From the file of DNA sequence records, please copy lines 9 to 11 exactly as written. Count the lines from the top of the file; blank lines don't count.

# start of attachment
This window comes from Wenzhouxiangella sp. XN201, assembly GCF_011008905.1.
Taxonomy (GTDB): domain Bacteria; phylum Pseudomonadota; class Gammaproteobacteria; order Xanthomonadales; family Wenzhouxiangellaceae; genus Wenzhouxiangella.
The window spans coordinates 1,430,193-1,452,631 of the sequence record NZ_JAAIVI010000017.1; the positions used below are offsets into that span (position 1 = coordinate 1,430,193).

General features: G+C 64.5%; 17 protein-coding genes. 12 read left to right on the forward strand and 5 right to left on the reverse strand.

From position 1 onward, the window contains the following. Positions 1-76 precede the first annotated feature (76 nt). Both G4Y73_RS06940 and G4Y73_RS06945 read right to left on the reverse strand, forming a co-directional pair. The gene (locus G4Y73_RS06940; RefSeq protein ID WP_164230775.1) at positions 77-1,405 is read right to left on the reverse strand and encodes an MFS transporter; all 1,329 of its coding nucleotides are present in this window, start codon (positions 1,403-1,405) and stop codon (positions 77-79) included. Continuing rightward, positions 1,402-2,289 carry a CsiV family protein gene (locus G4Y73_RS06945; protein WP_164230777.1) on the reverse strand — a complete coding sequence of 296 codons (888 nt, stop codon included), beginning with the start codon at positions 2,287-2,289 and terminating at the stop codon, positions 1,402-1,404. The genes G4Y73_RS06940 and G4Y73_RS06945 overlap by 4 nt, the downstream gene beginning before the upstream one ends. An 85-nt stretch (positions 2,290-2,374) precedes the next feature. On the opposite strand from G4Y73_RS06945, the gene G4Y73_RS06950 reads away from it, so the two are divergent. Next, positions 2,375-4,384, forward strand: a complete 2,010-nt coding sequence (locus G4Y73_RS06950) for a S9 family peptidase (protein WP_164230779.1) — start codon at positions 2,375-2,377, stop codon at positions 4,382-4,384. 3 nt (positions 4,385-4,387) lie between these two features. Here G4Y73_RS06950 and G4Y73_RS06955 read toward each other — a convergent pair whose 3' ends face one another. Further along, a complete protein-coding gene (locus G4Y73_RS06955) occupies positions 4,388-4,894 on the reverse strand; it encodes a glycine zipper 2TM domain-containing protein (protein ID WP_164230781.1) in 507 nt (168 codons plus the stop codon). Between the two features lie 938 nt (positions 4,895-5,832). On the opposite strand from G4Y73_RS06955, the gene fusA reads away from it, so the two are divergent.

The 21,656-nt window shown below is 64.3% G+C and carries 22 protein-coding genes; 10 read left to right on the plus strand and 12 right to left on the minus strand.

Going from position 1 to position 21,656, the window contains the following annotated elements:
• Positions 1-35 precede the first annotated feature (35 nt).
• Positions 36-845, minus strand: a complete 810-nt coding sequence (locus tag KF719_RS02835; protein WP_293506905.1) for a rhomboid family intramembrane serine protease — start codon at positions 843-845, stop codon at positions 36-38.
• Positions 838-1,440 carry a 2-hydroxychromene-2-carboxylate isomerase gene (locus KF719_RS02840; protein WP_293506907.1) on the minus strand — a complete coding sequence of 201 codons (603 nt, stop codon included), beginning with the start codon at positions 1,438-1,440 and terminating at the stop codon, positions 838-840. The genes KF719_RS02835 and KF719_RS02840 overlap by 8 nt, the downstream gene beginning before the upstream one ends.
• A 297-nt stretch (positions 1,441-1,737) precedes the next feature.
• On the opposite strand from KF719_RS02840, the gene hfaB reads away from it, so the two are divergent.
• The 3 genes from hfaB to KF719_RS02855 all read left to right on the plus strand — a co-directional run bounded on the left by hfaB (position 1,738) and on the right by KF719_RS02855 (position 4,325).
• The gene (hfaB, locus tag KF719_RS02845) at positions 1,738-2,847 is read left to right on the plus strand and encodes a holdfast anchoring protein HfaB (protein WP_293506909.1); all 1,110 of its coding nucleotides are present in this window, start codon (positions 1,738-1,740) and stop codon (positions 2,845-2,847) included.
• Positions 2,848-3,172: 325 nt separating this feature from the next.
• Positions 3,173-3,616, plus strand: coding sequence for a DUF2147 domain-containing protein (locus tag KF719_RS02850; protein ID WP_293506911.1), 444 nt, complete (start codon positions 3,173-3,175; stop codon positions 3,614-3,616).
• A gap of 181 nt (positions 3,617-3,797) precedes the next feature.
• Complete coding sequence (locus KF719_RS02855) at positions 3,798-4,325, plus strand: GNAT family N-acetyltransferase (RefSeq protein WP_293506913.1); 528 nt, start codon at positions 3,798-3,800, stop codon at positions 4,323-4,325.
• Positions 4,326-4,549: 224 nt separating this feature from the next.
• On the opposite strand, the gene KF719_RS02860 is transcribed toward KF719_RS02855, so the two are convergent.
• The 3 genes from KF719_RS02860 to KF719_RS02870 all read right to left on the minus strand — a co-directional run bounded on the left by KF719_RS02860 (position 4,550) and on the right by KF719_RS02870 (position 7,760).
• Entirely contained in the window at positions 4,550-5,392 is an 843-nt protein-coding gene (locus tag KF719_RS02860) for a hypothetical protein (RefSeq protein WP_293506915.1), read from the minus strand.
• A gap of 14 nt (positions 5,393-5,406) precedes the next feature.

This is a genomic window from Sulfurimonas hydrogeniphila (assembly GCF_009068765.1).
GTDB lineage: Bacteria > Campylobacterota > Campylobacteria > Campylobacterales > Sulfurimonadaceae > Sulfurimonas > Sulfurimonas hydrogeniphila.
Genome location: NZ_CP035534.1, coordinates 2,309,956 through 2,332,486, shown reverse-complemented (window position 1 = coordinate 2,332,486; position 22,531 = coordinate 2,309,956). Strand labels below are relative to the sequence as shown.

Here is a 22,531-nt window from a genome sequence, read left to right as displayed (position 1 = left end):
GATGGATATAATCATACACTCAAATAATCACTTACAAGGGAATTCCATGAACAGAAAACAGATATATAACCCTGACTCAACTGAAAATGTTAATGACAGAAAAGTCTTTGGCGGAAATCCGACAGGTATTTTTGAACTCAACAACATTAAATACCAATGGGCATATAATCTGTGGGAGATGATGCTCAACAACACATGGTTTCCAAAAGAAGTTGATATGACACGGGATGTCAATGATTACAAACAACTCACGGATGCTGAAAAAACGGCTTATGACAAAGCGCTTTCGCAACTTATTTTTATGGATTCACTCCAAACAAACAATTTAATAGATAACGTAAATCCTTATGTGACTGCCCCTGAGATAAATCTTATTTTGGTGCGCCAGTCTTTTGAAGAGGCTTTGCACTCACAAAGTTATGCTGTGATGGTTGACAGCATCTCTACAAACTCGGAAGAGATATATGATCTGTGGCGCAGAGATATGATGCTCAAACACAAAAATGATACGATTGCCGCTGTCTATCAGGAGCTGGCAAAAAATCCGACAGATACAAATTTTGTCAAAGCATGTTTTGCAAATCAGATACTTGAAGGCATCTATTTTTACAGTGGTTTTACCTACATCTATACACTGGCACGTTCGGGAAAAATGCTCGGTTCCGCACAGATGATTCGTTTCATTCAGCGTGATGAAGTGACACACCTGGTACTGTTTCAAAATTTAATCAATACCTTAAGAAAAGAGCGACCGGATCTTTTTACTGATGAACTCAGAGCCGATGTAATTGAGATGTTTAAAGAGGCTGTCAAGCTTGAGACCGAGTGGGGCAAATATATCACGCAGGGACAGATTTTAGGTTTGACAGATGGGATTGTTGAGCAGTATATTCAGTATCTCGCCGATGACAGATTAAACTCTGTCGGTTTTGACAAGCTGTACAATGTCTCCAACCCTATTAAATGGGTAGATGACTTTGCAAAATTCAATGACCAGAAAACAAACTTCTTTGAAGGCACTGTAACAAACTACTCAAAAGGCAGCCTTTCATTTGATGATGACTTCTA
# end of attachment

• Positions 36-845, minus strand: a complete 810-nt coding sequence (locus tag KF719_RS02835; protein WP_293506905.1) for a rhomboid family intramembrane serine protease — start codon at positions 843-845, stop codon at positions 36-38.
• Positions 838-1,440 carry a 2-hydroxychromene-2-carboxylate isomerase gene (locus KF719_RS02840; protein WP_293506907.1) on the minus strand — a complete coding sequence of 201 codons (603 nt, stop codon included), beginning with the start codon at positions 1,438-1,440 and terminating at the stop codon, positions 838-840. The genes KF719_RS02835 and KF719_RS02840 overlap by 8 nt, the downstream gene beginning before the upstream one ends.
• A 297-nt stretch (positions 1,441-1,737) precedes the next feature.